In this article we’ll explore the past, present and future of education in the metaverse. Join us as we dive into how immersive technology like virtual reality, augmented reality and mixed reality are used in classrooms and what this means for future metaverse development.
Immersive technologies, Virtual Reality, Augmented Reality and Mixed Reality have a profound impact on learning. We see this in workplace training. Companies like Shell, Rio Tinto, Boeing, DHL, and NASA, are all using them to upskill and onboard their employees. We see this in classrooms around the world, where kids and adults alike are going on virtual field trips, pulling apart virtual machinery with holograms, and seeing historical ruins how they were at their peak.
A metaverse is a virtual world or multiple smaller virtual worlds connected together into a new version of the internet with spatial dimensions.
An educational metaverse is this but full of educational simulations and activities. It can house a science lab, the colosseum, and behind another door the entire solar system.
It’s little wonder that this technology shows promise for engaging students. Imagine learning the water cycle from the perspective of a droplet, or assembling your own atoms by grabbing protons, neutrons and electrons out of a virtual box. What 12 year old is going to choose to read a textbook when that’s on offer?
Immersive technology can simulate facts in context, and cover topics at greater depth than any diagram, textbook, or lecture. You can read about it, or you can live it?
Do any educational metaverse exist?
No Metaverses exist yet, if you’re a purist who believes that the metaverse is a single open platform like the internet.
If we are talking about explorable 3D spaces that are viewable with VR then there are literally thousands of examples.
In 2021, VictoryXR created the first “metaversity” when they scanned a copy of Morehouse College into a digital 3D environment. This is called a digital twin. It’s a to scale copy of a physical thing in a digital world. Inside the digital campus students can shrink themselves down and take tours through the human body, travel through space, and travel back in time to witness historical battles.
Students can visit this campus remotely, saving the need to commute, and there’s no limit on student size, equipment or any other resource.
This project caught the attention of Meta – Facebook’s parent company – which is now sponsoring the creation of 10 more virtual collages just like it.
“These environments will allow us to interact with 3D objects and explore through experience-based learning. If successful, the metaverse will break down the barriers of education, inviting people to learn with others whenever and wherever they want.” – Meta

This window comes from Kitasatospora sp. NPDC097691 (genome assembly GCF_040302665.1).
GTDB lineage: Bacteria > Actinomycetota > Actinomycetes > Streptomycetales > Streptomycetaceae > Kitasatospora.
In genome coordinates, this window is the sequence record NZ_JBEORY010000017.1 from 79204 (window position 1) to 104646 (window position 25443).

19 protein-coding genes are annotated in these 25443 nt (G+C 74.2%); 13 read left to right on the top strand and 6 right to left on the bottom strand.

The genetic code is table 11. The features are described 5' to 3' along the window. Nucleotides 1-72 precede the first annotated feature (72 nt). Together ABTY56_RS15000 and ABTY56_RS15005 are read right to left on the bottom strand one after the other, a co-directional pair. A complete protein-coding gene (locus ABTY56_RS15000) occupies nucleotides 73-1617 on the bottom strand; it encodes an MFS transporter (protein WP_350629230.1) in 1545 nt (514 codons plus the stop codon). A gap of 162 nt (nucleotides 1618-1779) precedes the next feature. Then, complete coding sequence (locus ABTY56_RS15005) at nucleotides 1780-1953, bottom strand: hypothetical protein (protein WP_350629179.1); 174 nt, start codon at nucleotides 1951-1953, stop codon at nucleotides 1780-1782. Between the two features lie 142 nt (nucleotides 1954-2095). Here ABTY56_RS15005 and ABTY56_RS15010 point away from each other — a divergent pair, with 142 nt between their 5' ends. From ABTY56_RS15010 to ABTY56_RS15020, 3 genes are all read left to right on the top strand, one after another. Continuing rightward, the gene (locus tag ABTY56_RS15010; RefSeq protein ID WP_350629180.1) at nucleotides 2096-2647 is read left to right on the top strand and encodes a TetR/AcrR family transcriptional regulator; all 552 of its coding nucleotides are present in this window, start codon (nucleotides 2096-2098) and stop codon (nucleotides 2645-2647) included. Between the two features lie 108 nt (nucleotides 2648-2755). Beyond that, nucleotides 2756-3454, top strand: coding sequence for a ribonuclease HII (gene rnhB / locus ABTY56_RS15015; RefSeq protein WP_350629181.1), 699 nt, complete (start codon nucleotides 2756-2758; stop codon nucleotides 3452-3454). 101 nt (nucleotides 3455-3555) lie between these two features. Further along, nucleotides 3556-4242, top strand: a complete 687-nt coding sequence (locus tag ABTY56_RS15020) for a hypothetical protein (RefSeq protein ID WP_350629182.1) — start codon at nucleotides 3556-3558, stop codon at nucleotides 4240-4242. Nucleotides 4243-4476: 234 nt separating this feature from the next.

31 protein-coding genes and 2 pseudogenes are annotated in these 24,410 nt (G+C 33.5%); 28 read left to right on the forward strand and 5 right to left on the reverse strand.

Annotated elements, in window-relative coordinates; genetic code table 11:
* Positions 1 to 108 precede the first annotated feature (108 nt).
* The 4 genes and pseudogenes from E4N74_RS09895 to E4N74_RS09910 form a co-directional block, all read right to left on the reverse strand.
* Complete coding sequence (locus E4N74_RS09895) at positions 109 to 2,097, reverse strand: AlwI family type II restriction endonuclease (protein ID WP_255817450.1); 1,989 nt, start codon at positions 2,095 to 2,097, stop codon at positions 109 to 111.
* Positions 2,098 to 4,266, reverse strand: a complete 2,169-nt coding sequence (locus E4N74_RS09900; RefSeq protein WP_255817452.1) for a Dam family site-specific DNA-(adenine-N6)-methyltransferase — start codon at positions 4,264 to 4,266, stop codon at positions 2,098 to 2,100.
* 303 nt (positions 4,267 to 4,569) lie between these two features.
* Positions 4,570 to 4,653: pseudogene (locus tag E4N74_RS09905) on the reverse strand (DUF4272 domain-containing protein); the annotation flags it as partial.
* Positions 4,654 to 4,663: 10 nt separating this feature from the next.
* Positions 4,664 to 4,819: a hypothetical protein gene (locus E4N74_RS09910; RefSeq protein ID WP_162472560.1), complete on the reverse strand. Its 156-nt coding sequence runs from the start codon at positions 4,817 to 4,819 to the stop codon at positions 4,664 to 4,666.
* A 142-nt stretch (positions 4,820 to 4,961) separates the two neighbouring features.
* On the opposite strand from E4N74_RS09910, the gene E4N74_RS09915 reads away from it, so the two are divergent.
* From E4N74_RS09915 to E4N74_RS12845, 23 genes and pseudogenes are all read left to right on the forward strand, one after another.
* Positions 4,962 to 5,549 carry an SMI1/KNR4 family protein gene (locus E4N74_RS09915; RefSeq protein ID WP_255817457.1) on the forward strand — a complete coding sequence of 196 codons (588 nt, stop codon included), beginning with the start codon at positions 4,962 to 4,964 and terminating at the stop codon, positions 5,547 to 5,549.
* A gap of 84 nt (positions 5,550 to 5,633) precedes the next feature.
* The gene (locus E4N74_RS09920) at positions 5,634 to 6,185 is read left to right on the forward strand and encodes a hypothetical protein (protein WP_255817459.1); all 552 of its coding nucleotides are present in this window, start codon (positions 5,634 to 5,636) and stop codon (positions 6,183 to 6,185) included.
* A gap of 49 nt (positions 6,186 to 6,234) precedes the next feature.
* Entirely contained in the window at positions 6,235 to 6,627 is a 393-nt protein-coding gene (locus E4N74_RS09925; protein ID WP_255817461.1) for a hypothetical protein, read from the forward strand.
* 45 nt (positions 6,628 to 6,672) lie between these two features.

The Chinese Communist Party is equally as committed to rushing the Metaverse into classrooms. Beijing made education a core pillar of its two-year Metaverse innovation and development plan. They have a system training students at cadres schools and have partnered with Microsoft to bring VR learning to public schools.
Roblox is a massively popular game. It’s a 3D world that shares several properties with what the metaverse is predicted to be. Recently they launched Roblox education.
This new innovation both teaches creators how to use their software to make educational content, and hosts the lessons they create for anyone to access. It’s a free platform with powerful software behind it that could lead to it becoming a major player in the space.
Why is immersive technology disrupting education now
If you’re reading this, and get the feeling that we are witnessing the beginning of something special in edtech, we agree. It’s exciting.
A silver lining to the Covid lockdowns and worldwide experiment in remote learning was it was a catalyst for the change we are now seeing.
For example, last year, the University of Cape Town started an online highschool. The curriculum is assessed by Cambridge, the lessons can be attended from anywhere, and it costs only $230US a month.
We think there’s so much innovation happening right now in edtech and it suggests a larger paradigm shift in the way we use the internet to learn.
It won’t stop at video calls and online portals. It can’t. Something’s lost over a Zoom call. There’s no feeling of being there, and it can’t compare to a face to face interaction.
Virtual reality, 3D simulations, and metaverses can help bridge that gap, potentially removing it completely.
Another virtual campus is being built by the Hong Kong University of Science and Technology (HKUST). Once finished, students in other countries and cities can attend classes virtually, and like we saw with Morehouse College’s virtual campus, all kinds of engaging digital experiences are possible.